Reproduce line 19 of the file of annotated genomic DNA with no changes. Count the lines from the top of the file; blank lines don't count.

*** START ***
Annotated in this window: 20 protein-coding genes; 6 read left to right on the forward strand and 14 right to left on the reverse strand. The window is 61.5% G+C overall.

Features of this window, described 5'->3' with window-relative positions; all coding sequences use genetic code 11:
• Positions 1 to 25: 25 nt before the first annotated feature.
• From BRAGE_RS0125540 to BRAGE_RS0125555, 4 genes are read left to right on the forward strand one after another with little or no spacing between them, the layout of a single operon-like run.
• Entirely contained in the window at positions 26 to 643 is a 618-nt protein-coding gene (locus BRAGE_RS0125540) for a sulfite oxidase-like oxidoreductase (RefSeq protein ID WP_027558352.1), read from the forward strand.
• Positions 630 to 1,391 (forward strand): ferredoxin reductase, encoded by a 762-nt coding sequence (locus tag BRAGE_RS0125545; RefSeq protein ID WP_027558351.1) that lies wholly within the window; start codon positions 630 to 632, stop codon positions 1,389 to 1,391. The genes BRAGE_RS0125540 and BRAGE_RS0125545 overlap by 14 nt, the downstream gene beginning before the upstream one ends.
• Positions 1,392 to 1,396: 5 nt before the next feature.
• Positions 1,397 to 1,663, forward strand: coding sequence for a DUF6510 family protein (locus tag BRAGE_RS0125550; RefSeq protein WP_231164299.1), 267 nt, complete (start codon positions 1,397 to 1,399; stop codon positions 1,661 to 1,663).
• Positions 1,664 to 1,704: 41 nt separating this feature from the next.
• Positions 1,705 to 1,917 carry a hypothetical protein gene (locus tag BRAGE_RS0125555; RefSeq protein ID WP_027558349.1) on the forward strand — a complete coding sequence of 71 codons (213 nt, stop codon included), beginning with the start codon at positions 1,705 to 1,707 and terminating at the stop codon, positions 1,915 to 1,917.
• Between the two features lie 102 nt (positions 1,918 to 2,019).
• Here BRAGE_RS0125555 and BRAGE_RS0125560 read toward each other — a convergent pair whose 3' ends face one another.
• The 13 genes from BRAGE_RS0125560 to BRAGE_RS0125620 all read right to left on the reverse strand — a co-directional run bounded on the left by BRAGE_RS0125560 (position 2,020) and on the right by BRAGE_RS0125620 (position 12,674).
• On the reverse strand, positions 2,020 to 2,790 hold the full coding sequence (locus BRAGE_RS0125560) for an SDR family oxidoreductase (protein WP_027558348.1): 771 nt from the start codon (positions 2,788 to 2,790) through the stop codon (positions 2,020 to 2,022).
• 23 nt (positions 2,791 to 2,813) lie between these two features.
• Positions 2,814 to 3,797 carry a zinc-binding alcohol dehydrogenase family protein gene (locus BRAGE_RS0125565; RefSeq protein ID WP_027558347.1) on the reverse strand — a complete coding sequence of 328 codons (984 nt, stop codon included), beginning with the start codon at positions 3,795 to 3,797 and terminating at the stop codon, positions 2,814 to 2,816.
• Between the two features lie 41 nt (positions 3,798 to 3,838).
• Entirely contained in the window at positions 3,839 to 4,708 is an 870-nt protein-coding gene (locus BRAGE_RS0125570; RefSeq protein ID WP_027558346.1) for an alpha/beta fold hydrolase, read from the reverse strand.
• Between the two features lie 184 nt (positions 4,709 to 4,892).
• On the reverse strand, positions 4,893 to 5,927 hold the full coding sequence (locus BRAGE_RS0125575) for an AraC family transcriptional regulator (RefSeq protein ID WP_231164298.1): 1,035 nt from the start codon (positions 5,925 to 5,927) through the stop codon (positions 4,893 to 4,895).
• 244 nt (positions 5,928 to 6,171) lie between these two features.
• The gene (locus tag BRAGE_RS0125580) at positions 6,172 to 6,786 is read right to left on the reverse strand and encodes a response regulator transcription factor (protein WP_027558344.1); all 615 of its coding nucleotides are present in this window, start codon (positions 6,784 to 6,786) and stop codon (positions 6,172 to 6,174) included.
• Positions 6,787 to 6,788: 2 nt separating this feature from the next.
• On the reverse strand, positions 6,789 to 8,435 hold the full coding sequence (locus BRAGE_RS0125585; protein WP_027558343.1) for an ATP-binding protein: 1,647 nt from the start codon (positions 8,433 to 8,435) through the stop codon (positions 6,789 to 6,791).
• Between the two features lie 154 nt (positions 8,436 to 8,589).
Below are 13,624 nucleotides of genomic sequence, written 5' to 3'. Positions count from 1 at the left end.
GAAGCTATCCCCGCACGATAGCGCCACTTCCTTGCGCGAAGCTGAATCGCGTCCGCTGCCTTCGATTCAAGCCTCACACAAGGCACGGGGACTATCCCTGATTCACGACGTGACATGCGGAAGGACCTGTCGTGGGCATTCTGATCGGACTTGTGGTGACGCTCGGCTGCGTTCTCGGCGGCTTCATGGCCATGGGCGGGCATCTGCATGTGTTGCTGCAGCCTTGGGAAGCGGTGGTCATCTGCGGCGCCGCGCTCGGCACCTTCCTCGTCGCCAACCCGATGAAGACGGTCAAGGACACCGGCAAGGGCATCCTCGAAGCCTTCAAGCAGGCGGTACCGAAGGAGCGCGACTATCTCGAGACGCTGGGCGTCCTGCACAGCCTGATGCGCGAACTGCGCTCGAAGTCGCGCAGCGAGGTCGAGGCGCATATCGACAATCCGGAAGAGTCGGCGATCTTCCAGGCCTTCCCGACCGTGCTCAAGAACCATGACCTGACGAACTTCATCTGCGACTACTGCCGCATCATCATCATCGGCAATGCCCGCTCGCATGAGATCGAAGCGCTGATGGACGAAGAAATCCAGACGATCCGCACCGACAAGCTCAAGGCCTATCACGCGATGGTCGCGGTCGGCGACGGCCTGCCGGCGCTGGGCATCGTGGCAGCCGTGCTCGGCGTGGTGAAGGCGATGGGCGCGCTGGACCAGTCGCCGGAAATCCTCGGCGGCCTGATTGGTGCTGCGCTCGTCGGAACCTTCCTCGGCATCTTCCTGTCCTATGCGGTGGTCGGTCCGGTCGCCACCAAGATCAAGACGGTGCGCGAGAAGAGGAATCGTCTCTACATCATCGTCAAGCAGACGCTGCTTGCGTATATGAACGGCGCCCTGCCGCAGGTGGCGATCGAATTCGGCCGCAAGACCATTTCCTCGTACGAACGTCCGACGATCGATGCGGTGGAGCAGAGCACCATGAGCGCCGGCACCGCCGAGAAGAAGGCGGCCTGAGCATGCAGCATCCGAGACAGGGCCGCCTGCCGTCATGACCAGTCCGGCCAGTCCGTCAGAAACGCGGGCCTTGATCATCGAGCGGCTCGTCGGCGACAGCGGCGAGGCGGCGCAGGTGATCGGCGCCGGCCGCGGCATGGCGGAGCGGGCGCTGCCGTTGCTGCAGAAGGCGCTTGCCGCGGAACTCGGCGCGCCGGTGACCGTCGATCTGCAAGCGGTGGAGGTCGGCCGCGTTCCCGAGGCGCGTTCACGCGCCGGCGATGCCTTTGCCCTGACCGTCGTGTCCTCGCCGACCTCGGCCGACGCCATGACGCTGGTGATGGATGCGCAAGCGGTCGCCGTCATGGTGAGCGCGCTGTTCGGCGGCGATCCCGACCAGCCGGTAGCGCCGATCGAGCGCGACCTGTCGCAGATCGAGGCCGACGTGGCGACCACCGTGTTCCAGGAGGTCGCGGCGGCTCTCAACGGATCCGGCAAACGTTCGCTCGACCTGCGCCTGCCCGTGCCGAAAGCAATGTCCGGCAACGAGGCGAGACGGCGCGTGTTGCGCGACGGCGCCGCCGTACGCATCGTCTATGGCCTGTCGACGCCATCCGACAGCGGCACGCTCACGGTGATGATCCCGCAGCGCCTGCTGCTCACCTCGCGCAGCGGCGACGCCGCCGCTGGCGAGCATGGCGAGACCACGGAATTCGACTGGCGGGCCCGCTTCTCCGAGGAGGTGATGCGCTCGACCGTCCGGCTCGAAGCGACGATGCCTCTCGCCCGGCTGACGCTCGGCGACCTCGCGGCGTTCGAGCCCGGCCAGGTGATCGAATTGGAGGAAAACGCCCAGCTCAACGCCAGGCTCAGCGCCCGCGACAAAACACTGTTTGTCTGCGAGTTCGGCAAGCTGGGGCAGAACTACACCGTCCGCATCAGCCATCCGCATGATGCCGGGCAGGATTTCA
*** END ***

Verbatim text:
• Between the two features lie 184 nt (positions 4,709 to 4,892).